My Toronto – Review of PHSC Presentation

Geoffrey James by Robert Lansdale

Geoffrey James was named Toronto’s first Photographer Laureate. Tonight Mr James moved quickly through a slide show titled My Toronto. Professing a lack of understanding of Photoshop and its like, he prefers to use a modern Leica digital camera and a single 28mm lens. Lightroom was used to balance colour, and fine tune tonality and exposure before presentation here. The slides give a remarkable view of the city through his eye. 

I found many shots arresting in the choice of topic and framing used. There was a nice mix of street scenes, architecture, found objects and people. The slides gave a rich colour and tapestry to our city. Once viewed it was easy to see why Mr James was chosen to be our first Photographer Laureate.

A number of early images taken downtown show the rapid growth of the city and the variety of architecture. There is even a shot of Joe’s Convenience, a store near his home – the image bombards the eye with colour and signs.

Geoffrey shows Dundas Square and its many citizens. He noted that the Yonge Street side of the square had the interesting people – the rest of the square was devoted to businesses and their advertising. It is the people that add interest. Included was an image of a woman street person’s back – “she doesn’t like anyone”, he said.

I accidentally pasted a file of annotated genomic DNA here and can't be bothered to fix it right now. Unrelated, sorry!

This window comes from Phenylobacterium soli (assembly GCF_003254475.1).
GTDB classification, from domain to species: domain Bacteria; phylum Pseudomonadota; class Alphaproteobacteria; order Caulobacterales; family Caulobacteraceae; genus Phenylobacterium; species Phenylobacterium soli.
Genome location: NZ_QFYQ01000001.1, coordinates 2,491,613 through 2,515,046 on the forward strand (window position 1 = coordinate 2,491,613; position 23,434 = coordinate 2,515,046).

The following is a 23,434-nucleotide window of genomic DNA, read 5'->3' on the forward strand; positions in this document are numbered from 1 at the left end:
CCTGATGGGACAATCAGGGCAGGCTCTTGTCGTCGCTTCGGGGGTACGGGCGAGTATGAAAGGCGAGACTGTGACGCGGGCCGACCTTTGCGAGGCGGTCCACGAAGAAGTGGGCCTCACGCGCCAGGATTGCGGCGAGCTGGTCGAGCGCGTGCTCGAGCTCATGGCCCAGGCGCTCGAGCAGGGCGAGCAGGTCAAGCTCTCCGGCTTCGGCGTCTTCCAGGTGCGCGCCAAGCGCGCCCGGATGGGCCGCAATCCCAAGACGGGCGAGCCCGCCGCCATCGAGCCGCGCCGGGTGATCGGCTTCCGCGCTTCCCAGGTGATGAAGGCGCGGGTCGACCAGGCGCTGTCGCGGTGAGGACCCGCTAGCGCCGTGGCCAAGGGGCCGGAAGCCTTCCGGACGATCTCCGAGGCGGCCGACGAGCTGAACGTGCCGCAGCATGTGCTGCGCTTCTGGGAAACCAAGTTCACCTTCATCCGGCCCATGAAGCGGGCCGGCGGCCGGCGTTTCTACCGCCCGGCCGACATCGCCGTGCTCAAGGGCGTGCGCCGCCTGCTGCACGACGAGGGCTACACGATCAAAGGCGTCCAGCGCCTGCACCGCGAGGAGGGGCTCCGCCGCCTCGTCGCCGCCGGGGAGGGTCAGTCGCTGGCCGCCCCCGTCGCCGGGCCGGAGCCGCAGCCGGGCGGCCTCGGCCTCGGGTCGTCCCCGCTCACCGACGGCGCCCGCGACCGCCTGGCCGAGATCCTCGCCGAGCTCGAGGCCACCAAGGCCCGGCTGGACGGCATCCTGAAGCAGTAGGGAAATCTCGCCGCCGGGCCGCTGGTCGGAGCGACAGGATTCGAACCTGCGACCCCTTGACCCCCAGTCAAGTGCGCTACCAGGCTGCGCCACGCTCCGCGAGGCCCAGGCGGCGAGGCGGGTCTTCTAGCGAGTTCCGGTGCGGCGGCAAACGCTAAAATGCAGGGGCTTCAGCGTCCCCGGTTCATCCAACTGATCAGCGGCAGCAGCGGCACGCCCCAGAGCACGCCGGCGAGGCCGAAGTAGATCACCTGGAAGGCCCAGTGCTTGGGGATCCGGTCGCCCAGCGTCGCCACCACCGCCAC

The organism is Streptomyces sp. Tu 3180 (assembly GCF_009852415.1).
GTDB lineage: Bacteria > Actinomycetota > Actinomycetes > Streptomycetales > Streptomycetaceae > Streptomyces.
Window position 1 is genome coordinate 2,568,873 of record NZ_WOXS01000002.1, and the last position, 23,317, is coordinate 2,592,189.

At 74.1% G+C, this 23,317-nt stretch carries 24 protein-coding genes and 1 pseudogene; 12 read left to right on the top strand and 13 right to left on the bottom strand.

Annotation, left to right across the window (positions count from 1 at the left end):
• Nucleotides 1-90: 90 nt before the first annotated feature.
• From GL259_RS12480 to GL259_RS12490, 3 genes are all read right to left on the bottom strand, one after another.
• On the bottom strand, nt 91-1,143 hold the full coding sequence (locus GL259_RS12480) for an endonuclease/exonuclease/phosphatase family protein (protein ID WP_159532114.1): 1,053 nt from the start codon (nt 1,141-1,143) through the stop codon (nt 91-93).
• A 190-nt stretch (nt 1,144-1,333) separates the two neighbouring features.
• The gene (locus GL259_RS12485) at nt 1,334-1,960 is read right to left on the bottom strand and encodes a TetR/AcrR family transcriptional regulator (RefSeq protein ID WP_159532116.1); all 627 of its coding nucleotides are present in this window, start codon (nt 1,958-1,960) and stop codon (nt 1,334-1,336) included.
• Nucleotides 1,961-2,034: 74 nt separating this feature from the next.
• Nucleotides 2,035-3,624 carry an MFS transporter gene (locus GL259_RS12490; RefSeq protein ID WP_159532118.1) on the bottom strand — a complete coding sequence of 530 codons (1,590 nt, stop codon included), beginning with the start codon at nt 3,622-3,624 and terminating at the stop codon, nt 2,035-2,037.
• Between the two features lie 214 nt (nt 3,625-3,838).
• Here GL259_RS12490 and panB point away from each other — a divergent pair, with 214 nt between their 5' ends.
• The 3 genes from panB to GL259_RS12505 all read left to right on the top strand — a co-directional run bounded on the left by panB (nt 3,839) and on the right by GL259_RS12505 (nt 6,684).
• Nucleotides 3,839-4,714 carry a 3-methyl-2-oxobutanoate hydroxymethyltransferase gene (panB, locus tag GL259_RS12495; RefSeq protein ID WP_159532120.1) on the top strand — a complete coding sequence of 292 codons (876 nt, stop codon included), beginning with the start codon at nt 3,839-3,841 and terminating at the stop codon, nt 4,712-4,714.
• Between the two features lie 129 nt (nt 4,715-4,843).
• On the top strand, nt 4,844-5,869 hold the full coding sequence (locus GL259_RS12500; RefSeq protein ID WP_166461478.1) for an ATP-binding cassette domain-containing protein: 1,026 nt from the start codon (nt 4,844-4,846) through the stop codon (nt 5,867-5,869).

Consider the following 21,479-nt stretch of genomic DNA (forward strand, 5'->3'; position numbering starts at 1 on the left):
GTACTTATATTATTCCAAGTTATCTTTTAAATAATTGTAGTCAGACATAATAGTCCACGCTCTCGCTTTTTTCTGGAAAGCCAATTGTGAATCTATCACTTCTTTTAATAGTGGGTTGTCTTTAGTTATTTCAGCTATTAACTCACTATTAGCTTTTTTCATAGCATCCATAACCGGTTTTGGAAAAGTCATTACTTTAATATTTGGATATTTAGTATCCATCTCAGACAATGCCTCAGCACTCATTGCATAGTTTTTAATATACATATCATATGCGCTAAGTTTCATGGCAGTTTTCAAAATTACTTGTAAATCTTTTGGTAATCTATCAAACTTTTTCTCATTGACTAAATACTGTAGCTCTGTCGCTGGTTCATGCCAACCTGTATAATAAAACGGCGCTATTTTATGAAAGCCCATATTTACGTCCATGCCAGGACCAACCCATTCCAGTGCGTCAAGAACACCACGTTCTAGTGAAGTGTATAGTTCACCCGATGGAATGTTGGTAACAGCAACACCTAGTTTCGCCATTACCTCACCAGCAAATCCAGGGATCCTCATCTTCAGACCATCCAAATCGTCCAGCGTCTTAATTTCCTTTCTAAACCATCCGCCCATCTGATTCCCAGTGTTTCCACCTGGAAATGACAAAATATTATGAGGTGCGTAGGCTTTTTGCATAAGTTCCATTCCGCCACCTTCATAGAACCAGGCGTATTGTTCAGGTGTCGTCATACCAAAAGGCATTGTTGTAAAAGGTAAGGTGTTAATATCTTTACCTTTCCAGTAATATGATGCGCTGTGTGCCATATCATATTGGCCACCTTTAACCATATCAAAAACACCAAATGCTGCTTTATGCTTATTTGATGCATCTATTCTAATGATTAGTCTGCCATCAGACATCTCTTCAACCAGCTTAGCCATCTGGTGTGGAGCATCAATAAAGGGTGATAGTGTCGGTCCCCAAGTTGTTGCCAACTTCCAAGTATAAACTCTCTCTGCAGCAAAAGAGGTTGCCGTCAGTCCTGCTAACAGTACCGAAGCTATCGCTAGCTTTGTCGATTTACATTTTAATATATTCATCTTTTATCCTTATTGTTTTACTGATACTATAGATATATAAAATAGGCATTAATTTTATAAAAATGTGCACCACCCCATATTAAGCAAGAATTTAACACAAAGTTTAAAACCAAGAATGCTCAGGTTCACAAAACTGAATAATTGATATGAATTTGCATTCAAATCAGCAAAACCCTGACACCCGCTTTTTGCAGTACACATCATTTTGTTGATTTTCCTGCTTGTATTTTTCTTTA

Meantime, up Yonge Street a short distance, he photographed the arrest of a bicyclist – by a large number of policemen, police cars, and police bicycles. Other shots show many people, head down, walking and texting on their smartphones (a sign the times). One shot had clusters of youths, some on steps, not unlike a famous painting (Mr James saw an exhibit of Caravaggio paintings the previous summer at the National Gallery in Ottawa) .

He took a number of images of Saudi men and women celebrating Saudi Arabia day at Dundas Square. The celebrants were obviously well to do and brought along their servants too. Everyone had smartphones and colourful head gear.

Showing a shot of a Massey Hall side entrance, he noted it looked like a Dickens’s version of an  Old Curiosity Shop. Sadly, the entrance no longer exists after the hall was modernized. He also took the front entrance and its familiar Massey Hall logo. Above the door in concrete you can make out an earlier sign Massey Music Hall, now partly obliterated by the addition of windows and fire escapes at some point in the life of the old hall.

Images of his garden, from his car in the rain, and even some random bits of graffiti and junk form interesting scenes. A pile of Ukrainian language books; a painting (looks Mediterranean) juxtaposed with a thick tree trunk, sidewalk and grass boulevard.

Store fronts and street scenes, graffiti and lanes – all are fodder for his camera, transformed into eye-catching scenes of our city’s hidden charms. A number of photos near the end of the talk record the way people handle an uncomfortable scene – a street person sleeping on the busy corner of a sidewalk. Geoffrey noted that only one person chastised him for taking photos of the  scene. That is, until he explained his intentions to her.

A final slide shows two tree trunks by a lane. The trees have been cut well up their trunks. Geoffrey quipped that someone in the night passed a half measures act… Everyone had a great time quizzing our speaker during his Q&A session, making it a very successful evening.

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